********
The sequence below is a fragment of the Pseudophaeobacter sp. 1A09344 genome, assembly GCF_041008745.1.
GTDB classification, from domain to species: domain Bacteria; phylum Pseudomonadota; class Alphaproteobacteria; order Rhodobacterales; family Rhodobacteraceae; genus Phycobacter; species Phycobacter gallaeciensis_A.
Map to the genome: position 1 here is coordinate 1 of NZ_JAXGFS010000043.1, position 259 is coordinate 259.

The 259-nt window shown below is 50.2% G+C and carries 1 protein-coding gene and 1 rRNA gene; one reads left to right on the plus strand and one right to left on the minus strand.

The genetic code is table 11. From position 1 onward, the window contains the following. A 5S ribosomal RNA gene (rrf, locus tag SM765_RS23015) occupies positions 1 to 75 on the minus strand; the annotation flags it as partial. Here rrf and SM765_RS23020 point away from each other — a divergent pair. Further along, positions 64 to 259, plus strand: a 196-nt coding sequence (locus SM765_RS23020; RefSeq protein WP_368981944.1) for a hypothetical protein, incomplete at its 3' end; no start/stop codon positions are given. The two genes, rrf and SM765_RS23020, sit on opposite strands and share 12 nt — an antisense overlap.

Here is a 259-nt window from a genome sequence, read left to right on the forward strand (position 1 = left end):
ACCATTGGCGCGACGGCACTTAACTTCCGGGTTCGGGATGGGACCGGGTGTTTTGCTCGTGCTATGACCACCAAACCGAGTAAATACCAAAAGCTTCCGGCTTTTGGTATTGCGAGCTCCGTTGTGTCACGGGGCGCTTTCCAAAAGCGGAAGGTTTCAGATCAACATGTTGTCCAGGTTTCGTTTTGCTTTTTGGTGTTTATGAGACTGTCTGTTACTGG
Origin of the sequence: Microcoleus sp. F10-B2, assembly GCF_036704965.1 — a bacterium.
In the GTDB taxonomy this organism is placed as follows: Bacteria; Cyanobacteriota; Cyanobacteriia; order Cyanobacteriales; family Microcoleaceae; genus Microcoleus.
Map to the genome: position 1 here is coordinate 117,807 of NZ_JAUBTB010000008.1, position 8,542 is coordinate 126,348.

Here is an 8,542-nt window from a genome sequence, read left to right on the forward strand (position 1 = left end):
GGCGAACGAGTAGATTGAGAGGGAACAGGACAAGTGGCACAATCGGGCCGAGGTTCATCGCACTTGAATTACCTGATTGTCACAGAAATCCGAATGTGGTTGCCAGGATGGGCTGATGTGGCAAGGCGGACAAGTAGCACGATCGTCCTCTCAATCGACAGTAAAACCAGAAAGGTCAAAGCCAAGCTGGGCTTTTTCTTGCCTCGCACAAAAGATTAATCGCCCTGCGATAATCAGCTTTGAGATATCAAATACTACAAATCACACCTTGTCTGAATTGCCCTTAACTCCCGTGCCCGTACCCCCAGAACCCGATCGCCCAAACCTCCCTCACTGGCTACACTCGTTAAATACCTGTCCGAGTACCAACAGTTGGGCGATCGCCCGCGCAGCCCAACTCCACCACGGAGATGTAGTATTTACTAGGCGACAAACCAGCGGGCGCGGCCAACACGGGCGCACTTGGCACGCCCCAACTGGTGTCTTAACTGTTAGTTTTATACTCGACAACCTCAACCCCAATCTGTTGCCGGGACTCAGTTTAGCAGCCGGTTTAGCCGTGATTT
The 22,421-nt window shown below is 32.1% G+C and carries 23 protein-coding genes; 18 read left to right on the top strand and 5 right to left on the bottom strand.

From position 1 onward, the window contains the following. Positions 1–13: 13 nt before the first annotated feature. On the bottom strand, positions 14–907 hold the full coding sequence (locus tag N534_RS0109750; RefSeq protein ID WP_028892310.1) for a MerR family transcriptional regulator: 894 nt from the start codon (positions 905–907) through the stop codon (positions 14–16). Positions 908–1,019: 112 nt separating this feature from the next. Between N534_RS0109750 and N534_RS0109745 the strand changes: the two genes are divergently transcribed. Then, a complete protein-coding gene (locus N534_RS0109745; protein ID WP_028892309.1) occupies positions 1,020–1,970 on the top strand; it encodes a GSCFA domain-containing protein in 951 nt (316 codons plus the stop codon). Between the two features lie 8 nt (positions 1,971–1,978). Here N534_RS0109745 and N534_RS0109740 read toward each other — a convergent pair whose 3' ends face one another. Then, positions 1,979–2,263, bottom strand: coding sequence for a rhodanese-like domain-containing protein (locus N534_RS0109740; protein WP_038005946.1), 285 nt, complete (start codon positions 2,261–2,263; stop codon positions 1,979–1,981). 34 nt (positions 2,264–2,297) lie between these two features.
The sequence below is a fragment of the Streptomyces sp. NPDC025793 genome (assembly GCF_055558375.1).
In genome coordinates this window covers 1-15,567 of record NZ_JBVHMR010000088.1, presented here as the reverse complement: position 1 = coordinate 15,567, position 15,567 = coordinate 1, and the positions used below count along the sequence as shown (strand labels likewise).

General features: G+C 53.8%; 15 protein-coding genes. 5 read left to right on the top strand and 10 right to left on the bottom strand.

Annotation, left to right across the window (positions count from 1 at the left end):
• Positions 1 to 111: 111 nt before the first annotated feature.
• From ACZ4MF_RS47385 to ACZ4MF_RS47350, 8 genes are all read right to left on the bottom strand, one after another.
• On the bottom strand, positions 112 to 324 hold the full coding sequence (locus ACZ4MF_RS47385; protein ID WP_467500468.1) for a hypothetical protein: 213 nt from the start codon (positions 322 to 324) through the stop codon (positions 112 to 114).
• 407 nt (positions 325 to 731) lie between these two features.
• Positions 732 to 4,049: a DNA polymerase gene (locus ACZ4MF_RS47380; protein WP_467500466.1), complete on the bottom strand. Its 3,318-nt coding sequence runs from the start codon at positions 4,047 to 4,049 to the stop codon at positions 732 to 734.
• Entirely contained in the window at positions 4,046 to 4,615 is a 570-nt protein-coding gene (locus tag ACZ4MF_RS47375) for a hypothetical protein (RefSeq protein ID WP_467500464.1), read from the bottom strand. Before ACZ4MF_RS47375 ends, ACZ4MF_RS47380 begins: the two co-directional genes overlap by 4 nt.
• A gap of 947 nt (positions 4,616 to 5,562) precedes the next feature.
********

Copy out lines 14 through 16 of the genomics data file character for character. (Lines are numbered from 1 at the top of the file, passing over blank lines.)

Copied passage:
From position 1 onward, the window contains the following. Positions 1–13: 13 nt before the first annotated feature. On the bottom strand, positions 14–907 hold the full coding sequence (locus tag N534_RS0109750; RefSeq protein ID WP_028892310.1) for a MerR family transcriptional regulator: 894 nt from the start codon (positions 905–907) through the stop codon (positions 14–16). Positions 908–1,019: 112 nt separating this feature from the next. Between N534_RS0109750 and N534_RS0109745 the strand changes: the two genes are divergently transcribed. Then, a complete protein-coding gene (locus N534_RS0109745; protein ID WP_028892309.1) occupies positions 1,020–1,970 on the top strand; it encodes a GSCFA domain-containing protein in 951 nt (316 codons plus the stop codon). Between the two features lie 8 nt (positions 1,971–1,978). Here N534_RS0109745 and N534_RS0109740 read toward each other — a convergent pair whose 3' ends face one another. Then, positions 1,979–2,263, bottom strand: coding sequence for a rhodanese-like domain-containing protein (locus N534_RS0109740; protein WP_038005946.1), 285 nt, complete (start codon positions 2,261–2,263; stop codon positions 1,979–1,981). 34 nt (positions 2,264–2,297) lie between these two features.
The sequence below is a fragment of the Streptomyces sp. NPDC025793 genome (assembly GCF_055558375.1).
In genome coordinates this window covers 1-15,567 of record NZ_JBVHMR010000088.1, presented here as the reverse complement: position 1 = coordinate 15,567, position 15,567 = coordinate 1, and the positions used below count along the sequence as shown (strand labels likewise).